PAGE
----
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Sally Barnes in the Keep, at Woodcock Smokery.

Early summer this year was dry in West Cork. Drive just an hour east and the hills were dripping with rain, the sky hanging heavy over the cliffs that would soon fill with crowds from the bank holiday. But in West Cork, the fields were only deceptively green. A paler green, worn down only where cows had passed in too large numbers, tractors following in their footsteps spraying the dry, rainless air full of a mist that choked Sally’s bees. Not her bees, really, but they came to her garden: her little wild corner of West Cork amid manicured pasture. Nettle clumps, crooked apple trees, and grass reaching its lichen-covered branches. The seemingly last wild patch, to smoke the last wild salmon.

I first met Sally Barnes over a Zoom call in late 2019 as I worked on a research project about the few remaining Irish smokehouses that still use wild fish. Today, due to the rapidly diminishing wild fish stocks, Sally is the only one who exclusively uses wild fish for her products. She uses her business and proximity to the practice of catching and smoking wild fish to advocate for the protection of not only the species but also the people who have deep economic and cultural connections to fishing them. We would chat regularly over the next couple of years and I became increasingly drawn into the world of fish smoking on the west coast of Ireland. Finally, in June this year, I had the chance to travel to her corner of Southwestern Ireland and meet her in person.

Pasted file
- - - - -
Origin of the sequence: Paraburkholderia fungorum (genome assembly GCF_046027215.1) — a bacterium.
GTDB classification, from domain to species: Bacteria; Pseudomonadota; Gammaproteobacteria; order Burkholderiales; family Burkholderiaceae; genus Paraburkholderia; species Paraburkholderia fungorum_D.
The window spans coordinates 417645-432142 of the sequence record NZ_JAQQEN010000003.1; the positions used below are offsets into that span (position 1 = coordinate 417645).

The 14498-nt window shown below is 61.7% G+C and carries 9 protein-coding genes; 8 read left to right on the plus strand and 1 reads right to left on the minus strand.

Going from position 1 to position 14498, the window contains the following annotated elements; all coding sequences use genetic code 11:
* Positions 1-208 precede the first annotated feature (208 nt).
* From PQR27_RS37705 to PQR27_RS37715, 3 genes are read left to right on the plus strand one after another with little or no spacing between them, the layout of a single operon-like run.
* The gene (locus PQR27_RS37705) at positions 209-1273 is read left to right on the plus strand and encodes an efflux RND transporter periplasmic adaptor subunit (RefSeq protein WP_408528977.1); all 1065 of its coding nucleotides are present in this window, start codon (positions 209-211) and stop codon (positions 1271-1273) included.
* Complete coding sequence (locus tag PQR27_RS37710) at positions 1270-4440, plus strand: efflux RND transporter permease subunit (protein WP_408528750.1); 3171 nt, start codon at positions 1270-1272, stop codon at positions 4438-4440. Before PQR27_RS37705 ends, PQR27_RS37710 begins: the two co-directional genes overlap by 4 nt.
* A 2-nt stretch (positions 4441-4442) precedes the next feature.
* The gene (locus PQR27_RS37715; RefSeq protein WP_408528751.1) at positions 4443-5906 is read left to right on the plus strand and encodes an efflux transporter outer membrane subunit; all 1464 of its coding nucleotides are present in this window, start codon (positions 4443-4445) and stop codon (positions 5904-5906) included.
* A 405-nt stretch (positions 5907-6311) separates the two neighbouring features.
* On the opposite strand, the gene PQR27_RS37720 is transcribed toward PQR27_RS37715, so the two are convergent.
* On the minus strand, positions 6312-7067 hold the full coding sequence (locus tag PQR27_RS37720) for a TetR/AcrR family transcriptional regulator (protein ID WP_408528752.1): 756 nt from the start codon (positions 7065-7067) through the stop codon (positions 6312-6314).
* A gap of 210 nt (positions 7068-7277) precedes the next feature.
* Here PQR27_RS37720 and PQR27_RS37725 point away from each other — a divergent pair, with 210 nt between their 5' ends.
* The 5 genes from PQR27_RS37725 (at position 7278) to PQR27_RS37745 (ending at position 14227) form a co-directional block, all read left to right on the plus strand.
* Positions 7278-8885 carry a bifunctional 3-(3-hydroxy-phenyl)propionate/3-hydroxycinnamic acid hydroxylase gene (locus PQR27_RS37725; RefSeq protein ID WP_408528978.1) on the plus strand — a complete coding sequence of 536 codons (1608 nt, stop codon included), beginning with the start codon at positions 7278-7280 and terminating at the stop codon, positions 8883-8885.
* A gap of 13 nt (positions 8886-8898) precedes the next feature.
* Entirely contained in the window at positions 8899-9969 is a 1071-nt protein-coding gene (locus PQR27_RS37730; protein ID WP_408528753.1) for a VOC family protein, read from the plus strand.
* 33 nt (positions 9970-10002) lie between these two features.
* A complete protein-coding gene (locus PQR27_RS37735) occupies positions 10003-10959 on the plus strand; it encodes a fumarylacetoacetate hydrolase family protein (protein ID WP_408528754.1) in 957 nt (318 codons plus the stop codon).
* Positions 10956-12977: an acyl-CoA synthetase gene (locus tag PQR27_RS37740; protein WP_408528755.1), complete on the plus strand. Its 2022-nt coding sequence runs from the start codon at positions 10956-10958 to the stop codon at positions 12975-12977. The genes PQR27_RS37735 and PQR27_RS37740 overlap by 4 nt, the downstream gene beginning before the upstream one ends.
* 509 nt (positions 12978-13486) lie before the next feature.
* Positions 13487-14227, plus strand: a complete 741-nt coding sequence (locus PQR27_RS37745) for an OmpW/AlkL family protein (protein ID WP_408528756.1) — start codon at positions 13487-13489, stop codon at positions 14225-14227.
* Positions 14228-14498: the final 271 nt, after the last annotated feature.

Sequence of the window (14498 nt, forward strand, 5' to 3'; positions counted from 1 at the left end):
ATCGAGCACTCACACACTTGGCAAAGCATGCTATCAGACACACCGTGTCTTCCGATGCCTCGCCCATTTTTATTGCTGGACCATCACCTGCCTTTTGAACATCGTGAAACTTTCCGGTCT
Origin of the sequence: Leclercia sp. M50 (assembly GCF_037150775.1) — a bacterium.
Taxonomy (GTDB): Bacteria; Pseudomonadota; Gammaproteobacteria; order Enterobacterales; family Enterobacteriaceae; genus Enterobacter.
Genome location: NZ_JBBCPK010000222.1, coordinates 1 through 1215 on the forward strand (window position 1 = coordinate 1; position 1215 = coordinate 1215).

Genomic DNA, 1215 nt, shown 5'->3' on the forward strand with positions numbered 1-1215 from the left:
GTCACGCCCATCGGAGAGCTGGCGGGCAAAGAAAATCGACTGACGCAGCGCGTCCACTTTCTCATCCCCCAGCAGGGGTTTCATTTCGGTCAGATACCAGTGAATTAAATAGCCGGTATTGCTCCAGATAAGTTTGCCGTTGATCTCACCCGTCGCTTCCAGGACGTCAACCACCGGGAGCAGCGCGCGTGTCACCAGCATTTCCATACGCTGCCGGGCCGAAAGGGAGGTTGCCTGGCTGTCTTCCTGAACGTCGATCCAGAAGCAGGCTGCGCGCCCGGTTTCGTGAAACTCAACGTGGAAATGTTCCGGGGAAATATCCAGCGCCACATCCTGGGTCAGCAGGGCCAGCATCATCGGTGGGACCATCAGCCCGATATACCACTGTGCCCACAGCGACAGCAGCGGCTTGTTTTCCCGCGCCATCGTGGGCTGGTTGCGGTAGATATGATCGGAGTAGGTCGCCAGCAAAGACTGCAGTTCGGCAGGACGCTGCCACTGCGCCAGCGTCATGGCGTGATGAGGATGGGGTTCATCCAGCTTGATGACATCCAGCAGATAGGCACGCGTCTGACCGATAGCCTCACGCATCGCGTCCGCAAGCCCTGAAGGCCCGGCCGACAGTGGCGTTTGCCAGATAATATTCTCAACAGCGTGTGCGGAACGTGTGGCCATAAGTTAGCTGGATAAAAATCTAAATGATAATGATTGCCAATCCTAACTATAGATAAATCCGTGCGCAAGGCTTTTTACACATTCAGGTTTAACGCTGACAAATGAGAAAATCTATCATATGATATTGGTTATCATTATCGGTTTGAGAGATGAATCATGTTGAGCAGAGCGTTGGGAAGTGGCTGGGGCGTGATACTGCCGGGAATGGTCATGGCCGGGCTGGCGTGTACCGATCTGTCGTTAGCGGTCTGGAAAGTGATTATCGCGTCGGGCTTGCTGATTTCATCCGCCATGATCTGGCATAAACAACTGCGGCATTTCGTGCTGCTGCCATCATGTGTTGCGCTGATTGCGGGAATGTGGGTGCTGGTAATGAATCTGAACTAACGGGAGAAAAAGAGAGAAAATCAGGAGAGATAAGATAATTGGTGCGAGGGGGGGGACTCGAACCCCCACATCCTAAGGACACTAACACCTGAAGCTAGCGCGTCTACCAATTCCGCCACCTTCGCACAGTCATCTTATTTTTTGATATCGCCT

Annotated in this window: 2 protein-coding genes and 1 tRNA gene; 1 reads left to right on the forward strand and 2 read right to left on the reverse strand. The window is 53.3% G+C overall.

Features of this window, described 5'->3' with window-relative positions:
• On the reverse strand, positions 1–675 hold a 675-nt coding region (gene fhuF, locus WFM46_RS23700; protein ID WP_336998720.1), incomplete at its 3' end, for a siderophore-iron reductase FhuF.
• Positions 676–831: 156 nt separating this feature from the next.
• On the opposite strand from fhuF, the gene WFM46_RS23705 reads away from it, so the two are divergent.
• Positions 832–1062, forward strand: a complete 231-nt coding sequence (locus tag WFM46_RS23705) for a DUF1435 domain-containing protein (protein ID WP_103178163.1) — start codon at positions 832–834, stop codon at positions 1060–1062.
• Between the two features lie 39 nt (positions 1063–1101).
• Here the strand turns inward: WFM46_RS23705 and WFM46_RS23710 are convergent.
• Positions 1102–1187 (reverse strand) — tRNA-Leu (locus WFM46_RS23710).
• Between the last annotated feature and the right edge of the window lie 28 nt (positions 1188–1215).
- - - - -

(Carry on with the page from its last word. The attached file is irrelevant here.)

Sally’s property in West Cork, Ireland.

Sally began smoking fish through trial and error in the early ’70s when she and her then-husband were given a small kiln in exchange for lost payment on a catch. Partly out of intrigue, and partly out of necessity when money was tight and with two young girls to raise, she began to teach herself the careful balance of salt, smoke, and fish.

To visit her shop I drove along coastal roads through expansive cow fields until I came across a small wooden sign that pointed me up a dirt road and past a cow barn. While this felt like the end of a long journey to finally meet her and taste her smoked salmon, I was there to take one of her newly developed courses on coastal foraging. Like smoking fish, economic necessity also drew Sally to foraging and learning to find food in the rich coastal landscape near her home. That necessity and a dedication to keeping at least a corner of her adopted-country wild spurred her business and activism over time. In the past few years, her business, mission, and impact have expanded, in part due to her collaboration with a man named Max Jones. 

Max has dedicated the past several years to learning as much as he can about traditional food preservation from the Italian Alps to this particular corner of Ireland. He arrived at Sally’s shop to learn her process of smoking fish, but he soon realized that when she decided to quit working, all of her knowledge and connections could disappear. He’s worked with her over the past few years to help share her decades of knowledge – not just of the fish that swim in Irish waters, but also of land, plants, and the community around her – and the two of them began to lead classes and workshops.